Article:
It was 8:45 p.m. when Bernardy was slammed with his first $350 fine late last summer, and he was told that the fees would double on each subsequent visit. Local band The Bold (now defunct) was playing a Black Sabbath cover to a crowd of regulars who had come to depend on the showcase’s eclectic mix of talent. Each week, a $5 cover guaranteed attendees a slice of pizza topped with fresh basil, a cold beverage, and confidence that the acts—which ranged from nationally known to locally known to virtually unknown—would be compensated.
Bernardy said there was no way to avoid or pay the influx of looming fees. If you ask him now, he puts on a good face about it all, but hints of heartache still surface. The truth is, Bernardy worked a full-time job keeping music flowing through that space, and he didn’t stand to make money doing it.
“It felt so good giving back through the Sanitarium,” he says as we cool off in the shady SLO Tracks barn. Vivid pieces of art (many created by Bernardy and Bliss) hang on the walls. “It was a pain in the ass sometimes, but there were also so many experiences that were magically incredible. I would sometimes cry, or look over at Suzie, and she’d just be in awe. I’d get calls from out of the blue, acts coming through asking if they could play. No matter what, I would still say, ‘OK, I’ll get you in here.’”
SLO Tracks reflects Bernardy’s move into a new home for booking as well as a departure from his old routine. As a booker, he’s learned to better preserve his own sanity, aiming to throw a few carefully curated, thoughtful shows per year instead of a attempting to tackle what the Sanitarium had surely become: a herculean cat-wrangling effort that could never truly flourish under San Luis Obispo city sound ordinances.
Berndardy, who performs and records under his own name as well as the moniker St. Vincent Folk, is also dedicating more focus to his own art, including a rock-oriented album in the works. His original lyrics are sincere and windswept, and his music (on many recordings he plays every instrument) is both melodious and jangly, always with an unshakable groove.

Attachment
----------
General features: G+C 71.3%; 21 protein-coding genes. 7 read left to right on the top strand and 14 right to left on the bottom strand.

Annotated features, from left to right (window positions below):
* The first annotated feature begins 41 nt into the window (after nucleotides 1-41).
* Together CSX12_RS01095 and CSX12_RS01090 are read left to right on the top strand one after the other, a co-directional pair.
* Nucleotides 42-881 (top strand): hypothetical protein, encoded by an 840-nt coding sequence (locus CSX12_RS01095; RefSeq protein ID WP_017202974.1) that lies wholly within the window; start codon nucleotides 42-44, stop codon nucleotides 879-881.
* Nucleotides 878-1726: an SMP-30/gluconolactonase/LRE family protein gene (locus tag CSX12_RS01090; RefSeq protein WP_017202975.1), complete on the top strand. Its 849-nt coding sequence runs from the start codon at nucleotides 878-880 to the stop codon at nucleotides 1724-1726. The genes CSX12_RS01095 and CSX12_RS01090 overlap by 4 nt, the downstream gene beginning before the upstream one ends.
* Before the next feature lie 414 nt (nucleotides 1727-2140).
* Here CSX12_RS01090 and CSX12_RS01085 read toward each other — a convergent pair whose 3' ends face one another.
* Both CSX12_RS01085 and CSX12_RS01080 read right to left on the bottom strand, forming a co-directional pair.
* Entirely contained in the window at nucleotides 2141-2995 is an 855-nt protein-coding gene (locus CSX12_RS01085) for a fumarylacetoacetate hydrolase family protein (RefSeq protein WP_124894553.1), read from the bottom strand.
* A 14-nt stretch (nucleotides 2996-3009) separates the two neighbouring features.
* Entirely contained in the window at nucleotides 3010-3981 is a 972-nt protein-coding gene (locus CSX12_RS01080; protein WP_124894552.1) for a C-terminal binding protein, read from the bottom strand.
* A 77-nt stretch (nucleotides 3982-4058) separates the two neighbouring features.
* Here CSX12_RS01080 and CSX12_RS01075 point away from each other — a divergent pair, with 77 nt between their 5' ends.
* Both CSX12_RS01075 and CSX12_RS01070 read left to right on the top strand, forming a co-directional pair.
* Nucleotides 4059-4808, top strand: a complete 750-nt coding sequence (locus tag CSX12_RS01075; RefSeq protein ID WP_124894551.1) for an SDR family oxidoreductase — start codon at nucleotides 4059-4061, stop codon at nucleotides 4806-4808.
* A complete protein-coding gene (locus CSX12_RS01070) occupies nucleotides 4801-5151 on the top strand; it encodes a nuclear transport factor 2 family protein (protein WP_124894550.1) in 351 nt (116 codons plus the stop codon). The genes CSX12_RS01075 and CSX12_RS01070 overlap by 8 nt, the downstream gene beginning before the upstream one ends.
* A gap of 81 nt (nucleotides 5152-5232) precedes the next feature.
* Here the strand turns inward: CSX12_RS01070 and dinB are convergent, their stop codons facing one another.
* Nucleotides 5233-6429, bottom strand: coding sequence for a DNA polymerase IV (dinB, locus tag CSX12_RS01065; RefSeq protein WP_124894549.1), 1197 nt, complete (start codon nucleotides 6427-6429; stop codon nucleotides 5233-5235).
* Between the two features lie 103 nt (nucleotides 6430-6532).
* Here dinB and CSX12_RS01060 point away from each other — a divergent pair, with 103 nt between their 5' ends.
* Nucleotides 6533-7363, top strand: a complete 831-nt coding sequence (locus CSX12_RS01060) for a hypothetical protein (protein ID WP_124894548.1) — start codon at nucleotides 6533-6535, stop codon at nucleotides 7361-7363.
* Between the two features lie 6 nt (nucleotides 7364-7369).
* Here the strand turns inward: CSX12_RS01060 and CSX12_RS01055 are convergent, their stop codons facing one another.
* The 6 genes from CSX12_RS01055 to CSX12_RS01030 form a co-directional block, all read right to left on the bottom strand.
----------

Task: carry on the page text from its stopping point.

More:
His 2013 release Moonlight Dream Bed—featuring cameos by local singers Jade Jackson and Emily Wrynm as well as British celebrity crooner, Rumer—won 2013 Album of the Year from the New Times Music Awards, with songs “Rodeo Clown” and “Sweet It Is” taking first and second place in the songwriting category, respectively. Later this month, Bernardy will travel to Los Angeles to work on Rumer’s forthcoming release.
In other words, Bernardy is focusing on what inspired him about the music business to begin with. Before he ever started booking shows in his hometown of Minneapolis in the ’80s and ’90s—before he rubbed elbows with Dave Pirner of Soul Asylum or Bob Stinson of The Replacements—he was hanging around garages and alleyways, wanting to be part of the music around him.
“I feel thankful and humble for the recognition, I really do,” Bernardy says of his growing local following. “I played a show at SLO Tracks earlier this year, and there were actually people in the audience singing the words to my songs. That feels pretty good. I am always hoping that I am making a positive impact. I also want people to know they don’t need an award to validate what they do.”
In so many ways, that DIY philosophy shines through Bernardy’s work, from the Sanitarium’s small living room to the 50-by-42-foot SLO Tracks barn. It’s an inclusive message that says: “You, too, can belong on stage.”
“Like Willie Nelson said, ‘If you are good, you’ll rise to the top,’ no matter what crud you go through, and I believe that, to a point,” Bernardy says. “I try hard. I try to put 150 percent into what I do, and I know that these are all just little pieces of the bigger picture.”
SLO Tracks aims to be one piece of the puzzle that is SLO’s somewhat malnourished all-ages music scene. Someone’s got to keep the torch lit, and Bernardy is willing to plant the seed, however fragile. A show is tentatively scheduled for this summer, and readers can check out the venue’s Facebook page for the full scoop.
For Bernardy, it’s all about building an artistic home, both for his own music and his friends. That home is built from barn wood, hard work, and faith.
“I am doing what I’m here on this Earth to do,” he says. “Everything I do is planting seeds, and I have faith that they’re continually growing.”
Contributor Hayley Thomas can be contacted via Managing Editor Ashley Schwellenbach at firstname.lastname@example.org.